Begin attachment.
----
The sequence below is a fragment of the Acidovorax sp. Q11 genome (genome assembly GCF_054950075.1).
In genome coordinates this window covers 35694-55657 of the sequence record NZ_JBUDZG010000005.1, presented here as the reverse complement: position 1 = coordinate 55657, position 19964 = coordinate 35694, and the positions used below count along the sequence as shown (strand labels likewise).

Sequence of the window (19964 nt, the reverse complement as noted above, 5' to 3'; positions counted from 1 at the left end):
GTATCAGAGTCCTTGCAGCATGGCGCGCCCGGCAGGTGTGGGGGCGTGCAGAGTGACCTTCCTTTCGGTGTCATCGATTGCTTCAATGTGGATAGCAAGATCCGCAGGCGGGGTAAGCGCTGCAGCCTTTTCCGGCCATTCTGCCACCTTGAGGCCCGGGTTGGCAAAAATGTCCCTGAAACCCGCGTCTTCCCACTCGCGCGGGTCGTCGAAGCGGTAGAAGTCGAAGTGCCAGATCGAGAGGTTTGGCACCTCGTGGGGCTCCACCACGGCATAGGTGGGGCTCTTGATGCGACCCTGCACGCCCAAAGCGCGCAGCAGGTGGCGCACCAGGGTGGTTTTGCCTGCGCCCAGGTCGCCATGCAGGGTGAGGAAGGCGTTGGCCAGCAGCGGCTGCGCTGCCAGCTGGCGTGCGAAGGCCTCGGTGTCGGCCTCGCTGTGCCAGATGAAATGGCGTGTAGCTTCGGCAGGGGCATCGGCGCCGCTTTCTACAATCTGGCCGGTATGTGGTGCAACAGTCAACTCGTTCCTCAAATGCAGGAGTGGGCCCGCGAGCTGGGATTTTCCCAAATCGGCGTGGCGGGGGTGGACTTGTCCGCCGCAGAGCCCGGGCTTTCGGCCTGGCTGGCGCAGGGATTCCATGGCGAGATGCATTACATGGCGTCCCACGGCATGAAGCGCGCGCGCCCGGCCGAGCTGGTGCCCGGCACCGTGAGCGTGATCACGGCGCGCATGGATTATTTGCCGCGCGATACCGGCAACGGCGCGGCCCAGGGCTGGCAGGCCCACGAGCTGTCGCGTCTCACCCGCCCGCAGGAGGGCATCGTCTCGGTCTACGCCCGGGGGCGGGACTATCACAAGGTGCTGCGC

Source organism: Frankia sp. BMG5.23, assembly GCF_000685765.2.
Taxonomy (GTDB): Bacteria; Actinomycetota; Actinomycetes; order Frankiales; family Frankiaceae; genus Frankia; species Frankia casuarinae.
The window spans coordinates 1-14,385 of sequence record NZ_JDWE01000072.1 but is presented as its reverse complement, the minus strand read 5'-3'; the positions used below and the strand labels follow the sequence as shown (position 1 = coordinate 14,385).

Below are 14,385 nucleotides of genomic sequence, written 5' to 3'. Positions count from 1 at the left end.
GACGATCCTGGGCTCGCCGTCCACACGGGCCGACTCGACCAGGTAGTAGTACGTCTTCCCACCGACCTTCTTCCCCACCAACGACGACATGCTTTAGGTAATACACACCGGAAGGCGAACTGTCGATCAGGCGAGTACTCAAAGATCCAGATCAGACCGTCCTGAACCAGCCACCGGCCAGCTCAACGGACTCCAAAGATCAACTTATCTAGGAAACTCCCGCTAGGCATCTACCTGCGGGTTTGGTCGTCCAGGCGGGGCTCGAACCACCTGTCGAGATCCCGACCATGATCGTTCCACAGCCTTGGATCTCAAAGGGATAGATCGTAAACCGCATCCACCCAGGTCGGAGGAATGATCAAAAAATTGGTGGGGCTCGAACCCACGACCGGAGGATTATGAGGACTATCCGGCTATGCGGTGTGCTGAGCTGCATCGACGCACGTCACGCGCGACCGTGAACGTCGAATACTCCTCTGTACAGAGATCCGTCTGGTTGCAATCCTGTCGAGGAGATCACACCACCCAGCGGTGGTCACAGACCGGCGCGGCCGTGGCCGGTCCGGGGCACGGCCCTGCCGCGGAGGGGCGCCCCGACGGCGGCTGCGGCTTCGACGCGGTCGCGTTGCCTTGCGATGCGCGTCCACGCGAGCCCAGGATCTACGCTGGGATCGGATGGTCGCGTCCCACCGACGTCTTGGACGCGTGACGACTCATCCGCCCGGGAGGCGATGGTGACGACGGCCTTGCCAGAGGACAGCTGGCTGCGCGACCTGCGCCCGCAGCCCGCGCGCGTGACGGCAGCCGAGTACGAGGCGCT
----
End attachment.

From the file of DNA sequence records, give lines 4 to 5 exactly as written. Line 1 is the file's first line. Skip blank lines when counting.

GTATCAGAGTCCTTGCAGCATGGCGCGCCCGGCAGGTGTGGGGGCGTGCAGAGTGACCTTCCTTTCGGTGTCATCGATTGCTTCAATGTGGATAGCAAGATCCGCAGGCGGGGTAAGCGCTGCAGCCTTTTCCGGCCATTCTGCCACCTTGAGGCCCGGGTTGGCAAAAATGTCCCTGAAACCCGCGTCTTCCCACTCGCGCGGGTCGTCGAAGCGGTAGAAGTCGAAGTGCCAGATCGAGAGGTTTGGCACCTCGTGGGGCTCCACCACGGCATAGGTGGGGCTCTTGATGCGACCCTGCACGCCCAAAGCGCGCAGCAGGTGGCGCACCAGGGTGGTTTTGCCTGCGCCCAGGTCGCCATGCAGGGTGAGGAAGGCGTTGGCCAGCAGCGGCTGCGCTGCCAGCTGGCGTGCGAAGGCCTCGGTGTCGGCCTCGCTGTGCCAGATGAAATGGCGTGTAGCTTCGGCAGGGGCATCGGCGCCGCTTTCTACAATCTGGCCGGTATGTGGTGCAACAGTCAACTCGTTCCTCAAATGCAGGAGTGGGCCCGCGAGCTGGGATTTTCCCAAATCGGCGTGGCGGGGGTGGACTTGTCCGCCGCAGAGCCCGGGCTTTCGGCCTGGCTGGCGCAGGGATTCCATGGCGAGATGCATTACATGGCGTCCCACGGCATGAAGCGCGCGCGCCCGGCCGAGCTGGTGCCCGGCACCGTGAGCGTGATCACGGCGCGCATGGATTATTTGCCGCGCGATACCGGCAACGGCGCGGCCCAGGGCTGGCAGGCCCACGAGCTGTCGCGTCTCACCCGCCCGCAGGAGGGCATCGTCTCGGTCTACGCCCGGGGGCGGGACTATCACAAGGTGCTGCGC

Source organism: Frankia sp. BMG5.23, assembly GCF_000685765.2.